Special Reports

TPD: New tack on domestic violence

It was a lesson learned the hard way, but it was also a lesson learned well.

The Tacoma Police Department took no chances in responding last week to an anonymous, third-hand allegation of domestic abuse involving a department commander.

A few months ago, the matter might have been referred to the department's internal affairs unit for a lengthy investigation, or might not have been investigated at all.

The David Brame tragedy changed all that. Both city and police department officials had ignored or missed warning signals about possible domestic violence in the Brame household before the young police chief killed his wife and himself in April.

In the aftermath of the shootings, The News Tribune sent a reporter to Chicago to describe "the Chicago way" - the Chicago police department's enlightened way of responding to domestic violence complaints against its officers.

The hallmarks of the nationally recognized Chicago model are putting the safety of the victim first and using civilian domestic violence investigators to determine whether disciplinary action is warranted. Tacoma police officials said they had the Chicago model in mind when they responded to the anonymous allegation.

In last week's incident, acting Tacoma Chief Don Ramsdell turned to the county sheriff's department first, rather than his own internal affairs unit as might have been customary before the Brame deaths.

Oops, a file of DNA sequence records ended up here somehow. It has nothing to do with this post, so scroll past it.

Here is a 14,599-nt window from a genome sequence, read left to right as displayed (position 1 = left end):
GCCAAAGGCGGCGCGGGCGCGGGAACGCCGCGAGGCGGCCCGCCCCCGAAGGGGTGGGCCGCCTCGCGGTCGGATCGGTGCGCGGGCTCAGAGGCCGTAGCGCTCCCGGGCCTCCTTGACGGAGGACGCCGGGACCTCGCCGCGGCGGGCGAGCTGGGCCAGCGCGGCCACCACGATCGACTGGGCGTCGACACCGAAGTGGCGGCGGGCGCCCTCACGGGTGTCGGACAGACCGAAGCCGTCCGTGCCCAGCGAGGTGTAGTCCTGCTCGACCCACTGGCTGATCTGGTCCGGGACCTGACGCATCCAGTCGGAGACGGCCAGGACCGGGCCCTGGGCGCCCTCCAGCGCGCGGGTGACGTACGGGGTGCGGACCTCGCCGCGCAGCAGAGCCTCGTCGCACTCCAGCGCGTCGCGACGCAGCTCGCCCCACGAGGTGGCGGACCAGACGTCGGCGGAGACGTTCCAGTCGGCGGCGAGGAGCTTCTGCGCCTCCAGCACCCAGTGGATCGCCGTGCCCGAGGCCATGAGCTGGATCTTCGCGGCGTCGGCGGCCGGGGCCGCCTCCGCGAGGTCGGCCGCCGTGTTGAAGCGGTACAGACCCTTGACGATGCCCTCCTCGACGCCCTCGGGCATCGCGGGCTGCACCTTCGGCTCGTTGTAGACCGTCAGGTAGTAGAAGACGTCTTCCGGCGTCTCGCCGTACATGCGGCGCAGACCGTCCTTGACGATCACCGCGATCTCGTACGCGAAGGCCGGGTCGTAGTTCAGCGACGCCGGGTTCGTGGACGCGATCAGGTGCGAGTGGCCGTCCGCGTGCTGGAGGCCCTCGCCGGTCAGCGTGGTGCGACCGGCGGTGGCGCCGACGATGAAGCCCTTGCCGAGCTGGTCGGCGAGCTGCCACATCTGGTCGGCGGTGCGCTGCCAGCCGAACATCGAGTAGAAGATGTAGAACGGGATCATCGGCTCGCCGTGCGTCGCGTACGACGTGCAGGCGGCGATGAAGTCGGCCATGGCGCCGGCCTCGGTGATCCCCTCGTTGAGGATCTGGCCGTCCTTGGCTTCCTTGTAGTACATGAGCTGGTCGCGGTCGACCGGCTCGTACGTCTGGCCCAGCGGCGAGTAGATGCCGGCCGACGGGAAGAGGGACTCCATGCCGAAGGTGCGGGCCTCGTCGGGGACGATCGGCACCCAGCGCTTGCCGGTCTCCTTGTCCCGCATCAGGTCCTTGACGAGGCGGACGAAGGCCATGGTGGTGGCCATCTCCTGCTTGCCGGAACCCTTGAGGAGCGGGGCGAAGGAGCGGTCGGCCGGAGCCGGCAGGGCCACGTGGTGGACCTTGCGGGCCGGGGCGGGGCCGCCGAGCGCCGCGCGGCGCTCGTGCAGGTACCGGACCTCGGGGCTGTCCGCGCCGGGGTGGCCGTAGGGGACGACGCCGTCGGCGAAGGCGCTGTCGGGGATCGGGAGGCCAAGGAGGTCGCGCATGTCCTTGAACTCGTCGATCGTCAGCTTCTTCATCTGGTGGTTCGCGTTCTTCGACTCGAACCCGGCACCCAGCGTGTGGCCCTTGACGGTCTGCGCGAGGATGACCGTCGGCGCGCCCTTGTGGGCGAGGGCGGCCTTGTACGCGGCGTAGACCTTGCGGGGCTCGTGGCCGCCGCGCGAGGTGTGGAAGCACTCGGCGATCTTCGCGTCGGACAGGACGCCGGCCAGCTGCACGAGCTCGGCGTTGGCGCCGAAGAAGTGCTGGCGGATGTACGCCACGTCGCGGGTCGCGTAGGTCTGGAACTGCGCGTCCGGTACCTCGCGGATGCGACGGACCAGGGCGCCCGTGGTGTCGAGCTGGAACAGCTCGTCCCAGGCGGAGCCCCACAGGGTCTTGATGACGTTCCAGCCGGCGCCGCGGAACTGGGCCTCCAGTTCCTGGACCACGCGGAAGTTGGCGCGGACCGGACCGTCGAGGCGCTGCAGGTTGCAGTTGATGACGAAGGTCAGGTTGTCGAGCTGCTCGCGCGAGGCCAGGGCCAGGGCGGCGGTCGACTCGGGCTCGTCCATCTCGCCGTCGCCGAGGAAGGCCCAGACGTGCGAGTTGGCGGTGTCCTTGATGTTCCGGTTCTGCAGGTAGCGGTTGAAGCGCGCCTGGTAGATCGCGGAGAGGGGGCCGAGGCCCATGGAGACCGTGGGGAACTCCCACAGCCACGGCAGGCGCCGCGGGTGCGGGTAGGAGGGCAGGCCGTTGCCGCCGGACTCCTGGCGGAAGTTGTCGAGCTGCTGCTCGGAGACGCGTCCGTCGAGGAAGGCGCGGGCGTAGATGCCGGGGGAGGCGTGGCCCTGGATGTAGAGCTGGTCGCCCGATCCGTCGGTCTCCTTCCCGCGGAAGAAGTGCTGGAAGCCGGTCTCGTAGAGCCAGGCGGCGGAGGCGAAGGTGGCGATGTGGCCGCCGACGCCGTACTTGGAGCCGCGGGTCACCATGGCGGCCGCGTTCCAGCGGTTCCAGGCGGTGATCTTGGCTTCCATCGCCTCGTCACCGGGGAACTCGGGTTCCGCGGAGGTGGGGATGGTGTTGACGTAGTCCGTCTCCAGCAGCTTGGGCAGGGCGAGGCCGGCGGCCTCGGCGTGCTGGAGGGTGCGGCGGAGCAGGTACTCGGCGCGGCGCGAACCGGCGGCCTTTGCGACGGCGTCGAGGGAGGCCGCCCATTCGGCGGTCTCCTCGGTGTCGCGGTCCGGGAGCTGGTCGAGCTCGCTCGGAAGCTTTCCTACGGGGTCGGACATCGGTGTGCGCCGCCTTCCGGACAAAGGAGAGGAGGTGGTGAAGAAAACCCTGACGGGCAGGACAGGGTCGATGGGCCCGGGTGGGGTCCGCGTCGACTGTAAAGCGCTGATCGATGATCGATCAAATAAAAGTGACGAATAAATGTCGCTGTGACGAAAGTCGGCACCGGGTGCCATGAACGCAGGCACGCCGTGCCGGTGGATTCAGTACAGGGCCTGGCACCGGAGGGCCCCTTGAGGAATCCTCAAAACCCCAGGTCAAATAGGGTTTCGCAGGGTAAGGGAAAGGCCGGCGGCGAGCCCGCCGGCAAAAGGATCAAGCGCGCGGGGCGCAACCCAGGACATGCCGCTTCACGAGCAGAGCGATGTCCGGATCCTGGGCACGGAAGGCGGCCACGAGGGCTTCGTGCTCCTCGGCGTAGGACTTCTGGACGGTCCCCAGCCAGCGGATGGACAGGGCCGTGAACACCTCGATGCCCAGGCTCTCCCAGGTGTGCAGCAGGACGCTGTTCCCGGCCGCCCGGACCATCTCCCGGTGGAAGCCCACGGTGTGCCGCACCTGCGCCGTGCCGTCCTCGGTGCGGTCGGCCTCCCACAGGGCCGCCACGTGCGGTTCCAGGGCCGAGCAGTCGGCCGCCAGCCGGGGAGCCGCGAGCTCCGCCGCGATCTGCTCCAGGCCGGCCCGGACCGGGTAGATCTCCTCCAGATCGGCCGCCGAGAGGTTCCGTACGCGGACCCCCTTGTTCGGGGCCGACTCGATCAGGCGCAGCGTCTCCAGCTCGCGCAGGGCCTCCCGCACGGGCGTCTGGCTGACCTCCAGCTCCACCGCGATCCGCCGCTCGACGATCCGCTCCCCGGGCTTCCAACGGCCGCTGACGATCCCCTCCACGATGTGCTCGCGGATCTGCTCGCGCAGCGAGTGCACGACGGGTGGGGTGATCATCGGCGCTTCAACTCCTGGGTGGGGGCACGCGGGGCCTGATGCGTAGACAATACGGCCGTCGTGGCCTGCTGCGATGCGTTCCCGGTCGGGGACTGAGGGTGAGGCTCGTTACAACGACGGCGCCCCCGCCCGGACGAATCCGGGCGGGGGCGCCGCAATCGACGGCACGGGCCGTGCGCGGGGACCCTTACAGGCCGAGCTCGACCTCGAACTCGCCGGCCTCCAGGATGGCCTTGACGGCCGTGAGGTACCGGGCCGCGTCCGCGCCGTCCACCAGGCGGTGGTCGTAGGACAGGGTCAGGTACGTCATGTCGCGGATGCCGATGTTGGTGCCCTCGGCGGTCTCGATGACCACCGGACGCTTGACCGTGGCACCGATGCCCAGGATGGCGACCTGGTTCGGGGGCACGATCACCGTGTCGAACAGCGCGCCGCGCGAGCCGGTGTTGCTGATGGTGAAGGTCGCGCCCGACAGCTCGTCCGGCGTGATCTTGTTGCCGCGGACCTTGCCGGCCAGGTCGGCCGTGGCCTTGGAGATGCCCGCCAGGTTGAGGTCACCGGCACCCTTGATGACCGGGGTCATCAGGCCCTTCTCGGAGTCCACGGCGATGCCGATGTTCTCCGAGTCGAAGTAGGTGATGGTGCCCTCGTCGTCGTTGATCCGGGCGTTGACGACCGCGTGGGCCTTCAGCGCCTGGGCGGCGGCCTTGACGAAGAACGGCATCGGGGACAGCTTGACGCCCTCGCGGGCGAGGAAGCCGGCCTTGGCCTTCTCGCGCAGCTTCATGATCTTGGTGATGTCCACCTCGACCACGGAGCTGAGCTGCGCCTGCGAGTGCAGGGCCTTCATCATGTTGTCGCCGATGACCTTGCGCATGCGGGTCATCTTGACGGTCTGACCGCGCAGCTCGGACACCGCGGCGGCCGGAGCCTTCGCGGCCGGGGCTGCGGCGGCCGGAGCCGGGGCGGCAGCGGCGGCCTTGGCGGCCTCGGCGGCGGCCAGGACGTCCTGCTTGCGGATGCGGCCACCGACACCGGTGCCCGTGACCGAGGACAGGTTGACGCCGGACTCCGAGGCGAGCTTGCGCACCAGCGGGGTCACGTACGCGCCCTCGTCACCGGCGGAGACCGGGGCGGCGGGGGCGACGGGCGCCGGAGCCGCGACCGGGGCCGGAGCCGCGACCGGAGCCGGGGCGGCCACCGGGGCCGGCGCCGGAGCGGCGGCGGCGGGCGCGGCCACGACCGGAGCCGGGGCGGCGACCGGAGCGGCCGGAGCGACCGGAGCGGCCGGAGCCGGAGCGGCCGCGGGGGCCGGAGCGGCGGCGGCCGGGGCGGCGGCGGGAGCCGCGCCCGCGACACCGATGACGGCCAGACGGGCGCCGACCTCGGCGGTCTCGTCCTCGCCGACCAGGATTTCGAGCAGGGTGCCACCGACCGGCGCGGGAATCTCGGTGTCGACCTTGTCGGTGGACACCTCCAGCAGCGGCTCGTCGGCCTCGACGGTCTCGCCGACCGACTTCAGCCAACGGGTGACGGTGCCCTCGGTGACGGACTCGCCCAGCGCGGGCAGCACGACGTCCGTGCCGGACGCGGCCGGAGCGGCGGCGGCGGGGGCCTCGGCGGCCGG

A sheriff's deputy was dispatched to investigate the tip and offer the officer's wife domestic violence services. Tacoma police also asked the sheriff's office to conduct an internal-affairs review of the matter.

The officer himself was informed of the investigation and told he would be supervised closely, although superiors decided putting him on administrative leave was not necessary.

Preliminary indications are that the allegation was overblown, but the investigations will nonetheless be completed and county prosecutors will decide whether legal action is appropriate.

Tacoma police officials are still evaluating the department's domestic violence policy, and formal changes have yet to be adopted. But last week's incident illustrates that domestic violence allegations against officers are now taken very seriously indeed.

And that is as it should be.

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